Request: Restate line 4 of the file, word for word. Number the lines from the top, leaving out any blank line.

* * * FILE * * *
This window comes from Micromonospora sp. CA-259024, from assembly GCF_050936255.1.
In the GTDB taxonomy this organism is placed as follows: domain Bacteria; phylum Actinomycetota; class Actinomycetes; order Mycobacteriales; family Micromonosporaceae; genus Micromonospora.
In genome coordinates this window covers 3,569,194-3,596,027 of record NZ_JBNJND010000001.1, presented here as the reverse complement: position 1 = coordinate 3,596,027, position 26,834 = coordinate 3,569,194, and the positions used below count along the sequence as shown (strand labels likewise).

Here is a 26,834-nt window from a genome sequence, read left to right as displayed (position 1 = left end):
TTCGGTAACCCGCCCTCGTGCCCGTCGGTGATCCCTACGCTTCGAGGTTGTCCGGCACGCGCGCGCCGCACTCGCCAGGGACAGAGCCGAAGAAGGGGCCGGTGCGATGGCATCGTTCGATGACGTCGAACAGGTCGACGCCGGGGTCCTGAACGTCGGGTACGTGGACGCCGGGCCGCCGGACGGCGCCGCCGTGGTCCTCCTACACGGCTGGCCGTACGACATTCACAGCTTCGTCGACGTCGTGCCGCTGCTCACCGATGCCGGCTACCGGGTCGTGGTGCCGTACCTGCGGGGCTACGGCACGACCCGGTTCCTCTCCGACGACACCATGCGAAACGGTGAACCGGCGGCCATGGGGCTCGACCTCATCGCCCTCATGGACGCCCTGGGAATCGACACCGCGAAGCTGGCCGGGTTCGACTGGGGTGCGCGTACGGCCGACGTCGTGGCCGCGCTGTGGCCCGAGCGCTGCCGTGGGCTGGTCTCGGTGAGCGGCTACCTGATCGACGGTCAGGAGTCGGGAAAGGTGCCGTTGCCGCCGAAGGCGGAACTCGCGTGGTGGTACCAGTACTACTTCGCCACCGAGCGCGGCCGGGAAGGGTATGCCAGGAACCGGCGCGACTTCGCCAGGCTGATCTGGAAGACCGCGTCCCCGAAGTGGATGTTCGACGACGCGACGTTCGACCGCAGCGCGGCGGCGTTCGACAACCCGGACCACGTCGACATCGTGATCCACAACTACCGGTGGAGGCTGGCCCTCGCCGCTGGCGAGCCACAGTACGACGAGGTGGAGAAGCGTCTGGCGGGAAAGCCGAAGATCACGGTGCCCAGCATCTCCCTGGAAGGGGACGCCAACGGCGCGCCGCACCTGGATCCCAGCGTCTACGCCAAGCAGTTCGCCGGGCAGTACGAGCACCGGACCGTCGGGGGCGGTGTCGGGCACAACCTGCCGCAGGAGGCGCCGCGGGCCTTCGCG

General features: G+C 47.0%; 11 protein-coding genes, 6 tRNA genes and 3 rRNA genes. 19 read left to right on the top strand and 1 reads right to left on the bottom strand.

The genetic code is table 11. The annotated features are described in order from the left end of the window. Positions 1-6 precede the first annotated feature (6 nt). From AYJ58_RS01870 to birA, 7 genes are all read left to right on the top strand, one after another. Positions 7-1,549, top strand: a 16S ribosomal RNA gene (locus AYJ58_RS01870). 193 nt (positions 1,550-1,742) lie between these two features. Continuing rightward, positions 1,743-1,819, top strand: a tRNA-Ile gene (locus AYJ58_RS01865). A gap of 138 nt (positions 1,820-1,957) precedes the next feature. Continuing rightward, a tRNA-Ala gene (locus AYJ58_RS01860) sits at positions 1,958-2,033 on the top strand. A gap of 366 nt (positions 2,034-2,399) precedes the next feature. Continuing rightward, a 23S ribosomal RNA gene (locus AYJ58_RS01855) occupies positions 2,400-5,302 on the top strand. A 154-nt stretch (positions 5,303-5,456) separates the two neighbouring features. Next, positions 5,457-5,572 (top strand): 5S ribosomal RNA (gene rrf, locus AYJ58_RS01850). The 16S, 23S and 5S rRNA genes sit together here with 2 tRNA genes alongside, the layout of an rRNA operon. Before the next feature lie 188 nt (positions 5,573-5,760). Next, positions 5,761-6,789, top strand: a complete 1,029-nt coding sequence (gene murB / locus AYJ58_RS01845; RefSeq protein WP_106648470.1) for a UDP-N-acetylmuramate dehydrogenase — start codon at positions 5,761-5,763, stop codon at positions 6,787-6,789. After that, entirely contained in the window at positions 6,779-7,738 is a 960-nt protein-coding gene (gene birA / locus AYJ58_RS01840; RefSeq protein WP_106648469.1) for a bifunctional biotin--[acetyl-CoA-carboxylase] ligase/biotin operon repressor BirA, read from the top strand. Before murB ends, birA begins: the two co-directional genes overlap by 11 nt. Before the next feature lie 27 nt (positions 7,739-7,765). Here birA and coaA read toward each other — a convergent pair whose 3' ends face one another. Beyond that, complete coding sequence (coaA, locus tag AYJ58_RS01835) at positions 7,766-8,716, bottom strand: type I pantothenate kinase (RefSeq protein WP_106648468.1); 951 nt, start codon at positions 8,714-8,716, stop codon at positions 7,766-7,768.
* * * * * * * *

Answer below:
Here is a 26,834-nt window from a genome sequence, read left to right as displayed (position 1 = left end):